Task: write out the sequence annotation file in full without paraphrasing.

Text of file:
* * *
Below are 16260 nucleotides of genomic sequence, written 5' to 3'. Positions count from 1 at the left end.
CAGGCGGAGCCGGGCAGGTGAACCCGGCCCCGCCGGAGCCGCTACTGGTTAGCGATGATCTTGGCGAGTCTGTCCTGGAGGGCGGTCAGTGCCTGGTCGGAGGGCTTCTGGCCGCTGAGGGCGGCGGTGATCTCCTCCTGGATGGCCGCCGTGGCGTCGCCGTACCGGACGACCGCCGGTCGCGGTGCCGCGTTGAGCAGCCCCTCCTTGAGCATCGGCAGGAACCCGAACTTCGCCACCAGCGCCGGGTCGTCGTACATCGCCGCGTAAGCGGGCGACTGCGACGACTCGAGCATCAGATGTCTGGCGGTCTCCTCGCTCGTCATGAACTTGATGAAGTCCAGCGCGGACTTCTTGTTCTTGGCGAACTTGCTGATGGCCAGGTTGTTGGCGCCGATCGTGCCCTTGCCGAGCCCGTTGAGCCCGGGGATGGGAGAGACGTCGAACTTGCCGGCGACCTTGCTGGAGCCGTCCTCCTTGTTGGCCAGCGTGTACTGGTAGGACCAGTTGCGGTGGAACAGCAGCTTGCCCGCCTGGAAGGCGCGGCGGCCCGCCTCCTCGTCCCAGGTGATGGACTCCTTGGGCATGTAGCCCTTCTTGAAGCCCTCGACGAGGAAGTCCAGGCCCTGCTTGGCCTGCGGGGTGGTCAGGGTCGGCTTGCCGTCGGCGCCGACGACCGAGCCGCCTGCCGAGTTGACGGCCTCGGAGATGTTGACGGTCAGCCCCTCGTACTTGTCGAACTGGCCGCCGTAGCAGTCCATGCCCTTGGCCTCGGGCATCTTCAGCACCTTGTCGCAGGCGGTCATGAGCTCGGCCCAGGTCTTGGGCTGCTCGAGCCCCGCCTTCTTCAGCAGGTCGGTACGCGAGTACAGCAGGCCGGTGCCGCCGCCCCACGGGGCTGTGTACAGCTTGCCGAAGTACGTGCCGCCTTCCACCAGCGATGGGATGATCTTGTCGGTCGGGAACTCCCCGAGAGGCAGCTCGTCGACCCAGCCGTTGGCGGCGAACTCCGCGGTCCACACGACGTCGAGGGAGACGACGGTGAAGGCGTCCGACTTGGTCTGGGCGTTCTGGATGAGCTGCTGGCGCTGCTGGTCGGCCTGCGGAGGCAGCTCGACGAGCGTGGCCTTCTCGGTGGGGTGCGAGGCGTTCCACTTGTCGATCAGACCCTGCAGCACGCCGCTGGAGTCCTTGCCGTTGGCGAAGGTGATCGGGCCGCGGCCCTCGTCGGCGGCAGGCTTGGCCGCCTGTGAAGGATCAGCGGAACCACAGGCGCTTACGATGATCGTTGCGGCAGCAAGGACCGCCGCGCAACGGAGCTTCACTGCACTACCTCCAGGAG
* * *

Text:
Below are 16260 nucleotides of genomic sequence, written 5' to 3'. Positions count from 1 at the left end.
CAGGCGGAGCCGGGCAGGTGAACCCGGCCCCGCCGGAGCCGCTACTGGTTAGCGATGATCTTGGCGAGTCTGTCCTGGAGGGCGGTCAGTGCCTGGTCGGAGGGCTTCTGGCCGCTGAGGGCGGCGGTGATCTCCTCCTGGATGGCCGCCGTGGCGTCGCCGTACCGGACGACCGCCGGTCGCGGTGCCGCGTTGAGCAGCCCCTCCTTGAGCATCGGCAGGAACCCGAACTTCGCCACCAGCGCCGGGTCGTCGTACATCGCCGCGTAAGCGGGCGACTGCGACGACTCGAGCATCAGATGTCTGGCGGTCTCCTCGCTCGTCATGAACTTGATGAAGTCCAGCGCGGACTTCTTGTTCTTGGCGAACTTGCTGATGGCCAGGTTGTTGGCGCCGATCGTGCCCTTGCCGAGCCCGTTGAGCCCGGGGATGGGAGAGACGTCGAACTTGCCGGCGACCTTGCTGGAGCCGTCCTCCTTGTTGGCCAGCGTGTACTGGTAGGACCAGTTGCGGTGGAACAGCAGCTTGCCCGCCTGGAAGGCGCGGCGGCCCGCCTCCTCGTCCCAGGTGATGGACTCCTTGGGCATGTAGCCCTTCTTGAAGCCCTCGACGAGGAAGTCCAGGCCCTGCTTGGCCTGCGGGGTGGTCAGGGTCGGCTTGCCGTCGGCGCCGACGACCGAGCCGCCTGCCGAGTTGACGGCCTCGGAGATGTTGACGGTCAGCCCCTCGTACTTGTCGAACTGGCCGCCGTAGCAGTCCATGCCCTTGGCCTCGGGCATCTTCAGCACCTTGTCGCAGGCGGTCATGAGCTCGGCCCAGGTCTTGGGCTGCTCGAGCCCCGCCTTCTTCAGCAGGTCGGTACGCGAGTACAGCAGGCCGGTGCCGCCGCCCCACGGGGCTGTGTACAGCTTGCCGAAGTACGTGCCGCCTTCCACCAGCGATGGGATGATCTTGTCGGTCGGGAACTCCCCGAGAGGCAGCTCGTCGACCCAGCCGTTGGCGGCGAACTCCGCGGTCCACACGACGTCGAGGGAGACGACGGTGAAGGCGTCCGACTTGGTCTGGGCGTTCTGGATGAGCTGCTGGCGCTGCTGGTCGGCCTGCGGAGGCAGCTCGACGAGCGTGGCCTTCTCGGTGGGGTGCGAGGCGTTCCACTTGTCGATCAGACCCTGCAGCACGCCGCTGGAGTCCTTGCCGTTGGCGAAGGTGATCGGGCCGCGGCCCTCGTCGGCGGCAGGCTTGGCCGCCTGTGAAGGATCAGCGGAACCACAGGCGCTTACGATGATCGTTGCGGCAGCAAGGACCGCCGCGCAACGGAGCTTCACTGCACTACCTCCAGGAG